Alex, the African grey parrot, Psittacus erithacus and his colored blocks.
As you know, I have spent my life researching, breeding and living with birds, especially parrots. I have also had the distinct pleasure of meeting Irene Pepperberg several times, both at professional meetings as well as at avicultural meetings. However, yesterday, I received the devastating news that Alex the African grey parrot, who was both a study subject and colleague to Irene Pepperberg, died unexpectedly on 7 September 2007, at 31 years of age.
Even though Alex was a research animal, he was much more than that. He was both a teacher and colleague, as well as a long-term friend to Irene. This species of parrot generally lives to be 50-60 years old, so Alex was only middle-aged when he died. Alex had always been a healthy parrot, however, he once was gravely ill with aspergillosis, an infection of the lungs and other body tissues caused by the fungus, Aspergillus [free PDF (scroll down) and PDF] (my own experience with aspergillosis in parrots is that is is nearly impossible to cure). Despite this illness, Alex’s cause of death will not be known until after a necropsy has been completed. A necropsy is an autopsy carried out on an animal’s body.
Irene Pepperberg purchased Alex from a Chicago pet store in 1977, when he was approximately one year of age, or perhaps younger. Pepperberg named him “ALEX”, the acronym for the research project, Avian Learning EXperiment, was randomly chosen by the shopowner from his collection of African grey parrots at Pepperberg’s request, since she sought a bird that was an average representative of its species.
Alex, being quite a character, quickly took over Pepperberg’s life by teaching her all he knew about cognition and communication. As early as 1999, he was able to “identify 50 different objects and understand quantities up to 6; he could distinguish 7 colors and 5 shapes, and understand the concepts of ‘bigger’, ‘smaller’, ‘same’, and ‘different’, and he was learning ‘over’ and ‘under’,” according to the New York Times. By 2002, Alex had a vocabulary of more than 100 words.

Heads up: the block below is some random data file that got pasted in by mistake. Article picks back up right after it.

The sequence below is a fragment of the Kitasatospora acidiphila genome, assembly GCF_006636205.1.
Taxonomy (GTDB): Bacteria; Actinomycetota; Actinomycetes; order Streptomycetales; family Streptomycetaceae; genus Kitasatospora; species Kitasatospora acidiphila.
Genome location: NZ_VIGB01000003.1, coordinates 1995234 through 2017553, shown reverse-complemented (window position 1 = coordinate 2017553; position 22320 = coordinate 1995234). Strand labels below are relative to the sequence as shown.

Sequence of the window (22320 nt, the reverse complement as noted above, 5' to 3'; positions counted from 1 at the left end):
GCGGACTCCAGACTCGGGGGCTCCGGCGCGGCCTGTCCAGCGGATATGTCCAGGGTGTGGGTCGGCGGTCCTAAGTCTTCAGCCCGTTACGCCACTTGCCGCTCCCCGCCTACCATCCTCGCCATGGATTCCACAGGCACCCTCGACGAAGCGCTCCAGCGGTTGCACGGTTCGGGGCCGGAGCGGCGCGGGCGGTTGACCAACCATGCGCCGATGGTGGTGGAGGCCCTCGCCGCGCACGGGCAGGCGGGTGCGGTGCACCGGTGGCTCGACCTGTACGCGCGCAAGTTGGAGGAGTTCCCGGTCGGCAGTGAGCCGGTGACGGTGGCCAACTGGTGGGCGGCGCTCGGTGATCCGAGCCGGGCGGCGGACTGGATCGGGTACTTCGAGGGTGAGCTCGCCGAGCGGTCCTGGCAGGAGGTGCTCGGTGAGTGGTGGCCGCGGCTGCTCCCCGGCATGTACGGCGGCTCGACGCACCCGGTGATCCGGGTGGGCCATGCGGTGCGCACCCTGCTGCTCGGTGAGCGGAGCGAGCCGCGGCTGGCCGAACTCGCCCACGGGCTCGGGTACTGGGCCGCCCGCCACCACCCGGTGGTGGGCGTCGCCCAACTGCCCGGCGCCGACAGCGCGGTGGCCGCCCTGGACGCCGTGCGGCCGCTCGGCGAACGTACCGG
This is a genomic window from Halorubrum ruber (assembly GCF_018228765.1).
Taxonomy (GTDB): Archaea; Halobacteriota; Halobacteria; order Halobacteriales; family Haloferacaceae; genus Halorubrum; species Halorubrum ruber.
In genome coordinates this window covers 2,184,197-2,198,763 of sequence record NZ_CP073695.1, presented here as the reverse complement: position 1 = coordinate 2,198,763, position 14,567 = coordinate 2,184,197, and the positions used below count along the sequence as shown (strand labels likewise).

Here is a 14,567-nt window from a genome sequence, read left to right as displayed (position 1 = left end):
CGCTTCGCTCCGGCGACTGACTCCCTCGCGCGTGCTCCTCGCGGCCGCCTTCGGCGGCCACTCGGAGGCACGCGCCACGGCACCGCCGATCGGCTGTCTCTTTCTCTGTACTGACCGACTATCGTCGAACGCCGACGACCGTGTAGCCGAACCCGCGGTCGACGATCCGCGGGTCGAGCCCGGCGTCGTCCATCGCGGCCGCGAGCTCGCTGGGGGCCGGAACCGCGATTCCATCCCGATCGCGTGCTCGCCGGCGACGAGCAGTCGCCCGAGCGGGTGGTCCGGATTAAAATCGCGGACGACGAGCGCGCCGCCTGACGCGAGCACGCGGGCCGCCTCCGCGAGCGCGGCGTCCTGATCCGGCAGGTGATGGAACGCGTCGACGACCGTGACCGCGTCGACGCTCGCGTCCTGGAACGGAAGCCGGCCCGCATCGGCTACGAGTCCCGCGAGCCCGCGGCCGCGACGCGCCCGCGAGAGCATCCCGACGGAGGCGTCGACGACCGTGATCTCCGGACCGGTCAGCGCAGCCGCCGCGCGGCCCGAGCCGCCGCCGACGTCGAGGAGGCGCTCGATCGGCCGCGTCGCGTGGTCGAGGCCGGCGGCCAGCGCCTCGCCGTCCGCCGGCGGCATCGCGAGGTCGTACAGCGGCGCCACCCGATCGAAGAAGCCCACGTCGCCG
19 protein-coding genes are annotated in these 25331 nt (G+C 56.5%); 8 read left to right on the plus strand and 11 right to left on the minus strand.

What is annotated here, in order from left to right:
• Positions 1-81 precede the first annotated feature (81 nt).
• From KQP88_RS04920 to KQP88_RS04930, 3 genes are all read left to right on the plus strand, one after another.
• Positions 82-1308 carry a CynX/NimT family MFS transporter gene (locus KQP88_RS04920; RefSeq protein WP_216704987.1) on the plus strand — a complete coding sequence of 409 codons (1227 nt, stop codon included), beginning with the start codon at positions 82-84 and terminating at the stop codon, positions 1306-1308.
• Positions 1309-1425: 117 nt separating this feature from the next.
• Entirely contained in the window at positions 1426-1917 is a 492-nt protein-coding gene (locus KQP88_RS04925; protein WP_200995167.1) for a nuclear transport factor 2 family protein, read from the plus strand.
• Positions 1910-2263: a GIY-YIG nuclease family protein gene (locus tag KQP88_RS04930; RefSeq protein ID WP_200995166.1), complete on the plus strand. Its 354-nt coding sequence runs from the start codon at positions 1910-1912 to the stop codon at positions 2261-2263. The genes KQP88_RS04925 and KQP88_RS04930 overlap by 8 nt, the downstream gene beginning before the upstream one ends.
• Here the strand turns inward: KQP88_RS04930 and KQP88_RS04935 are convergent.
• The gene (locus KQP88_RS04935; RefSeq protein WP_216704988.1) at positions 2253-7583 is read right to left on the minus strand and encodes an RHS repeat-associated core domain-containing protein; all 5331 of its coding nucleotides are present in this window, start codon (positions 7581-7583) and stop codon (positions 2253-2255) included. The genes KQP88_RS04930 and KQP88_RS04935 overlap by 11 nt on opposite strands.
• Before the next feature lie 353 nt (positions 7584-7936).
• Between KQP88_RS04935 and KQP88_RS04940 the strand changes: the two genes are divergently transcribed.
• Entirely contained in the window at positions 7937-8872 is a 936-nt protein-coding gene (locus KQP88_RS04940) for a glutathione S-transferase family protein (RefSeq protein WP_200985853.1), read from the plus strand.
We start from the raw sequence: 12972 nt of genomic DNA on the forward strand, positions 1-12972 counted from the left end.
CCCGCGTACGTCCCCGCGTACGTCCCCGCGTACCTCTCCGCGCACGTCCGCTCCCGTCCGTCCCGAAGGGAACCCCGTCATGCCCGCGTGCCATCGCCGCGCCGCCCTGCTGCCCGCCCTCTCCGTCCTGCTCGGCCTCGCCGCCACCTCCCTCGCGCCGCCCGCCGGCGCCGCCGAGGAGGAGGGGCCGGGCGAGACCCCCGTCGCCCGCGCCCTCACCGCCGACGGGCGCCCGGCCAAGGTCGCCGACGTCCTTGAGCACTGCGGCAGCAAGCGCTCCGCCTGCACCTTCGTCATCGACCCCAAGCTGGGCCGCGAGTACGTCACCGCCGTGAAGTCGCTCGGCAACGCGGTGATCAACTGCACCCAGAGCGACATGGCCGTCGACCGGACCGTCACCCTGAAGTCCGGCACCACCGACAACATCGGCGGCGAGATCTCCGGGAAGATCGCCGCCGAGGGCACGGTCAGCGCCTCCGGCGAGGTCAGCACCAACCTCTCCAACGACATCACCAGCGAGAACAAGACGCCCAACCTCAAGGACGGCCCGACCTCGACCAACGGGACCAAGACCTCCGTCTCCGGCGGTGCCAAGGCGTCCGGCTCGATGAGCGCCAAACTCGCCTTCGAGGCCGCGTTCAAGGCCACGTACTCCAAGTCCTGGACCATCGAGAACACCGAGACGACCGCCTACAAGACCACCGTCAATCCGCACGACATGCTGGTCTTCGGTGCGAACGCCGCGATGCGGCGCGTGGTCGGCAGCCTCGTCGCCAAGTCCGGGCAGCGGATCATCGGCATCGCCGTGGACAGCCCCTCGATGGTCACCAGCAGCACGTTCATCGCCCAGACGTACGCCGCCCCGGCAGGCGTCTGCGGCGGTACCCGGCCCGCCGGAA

Alex’s learning process is based on the rival-model technique in which two humans demonstrate to the bird what is to be learned. Alex and Pepperberg have been affiliated with Purdue University, Northwestern University, the University of Arizona, the MIT Media Lab, the Radcliffe Institute, and most recently, Harvard University and Brandeis University.
Alex’s abilities were not limited to the lab, however. As a television guest star, Alex deftly upstaged Alan Alda in an episode of Scientific American Frontiers on PBS [PBS video]. Later, in 1999, Pepperberg published The Alex Studies, which is a comprehensive review of her decades of learning about cognition and communication from Alex, research that she has applied to helping children with learning disabilities.
Alex was in good health at his most recent annual physical about two weeks ago. According to the vet who conducted his necropsy, there was no obvious cause of death.
Even though Alex is gone, Pepperberg’s work continues with Alex’s two avian companions, both African grey parrots, Griffin and Wart (Arthur). If you would like to help keep her research going, please send a donation in Alex’s memory to;
The Alex Foundation
c/o Dr. Irene Pepperberg
Department of Psychology/MS-062
415 South Street
Waltham, MA 02454
A press release about this tragic and sudden loss will be published on Monday.
You are welcomed to post your condolences regarding this sudden loss of a great colleague and teacher.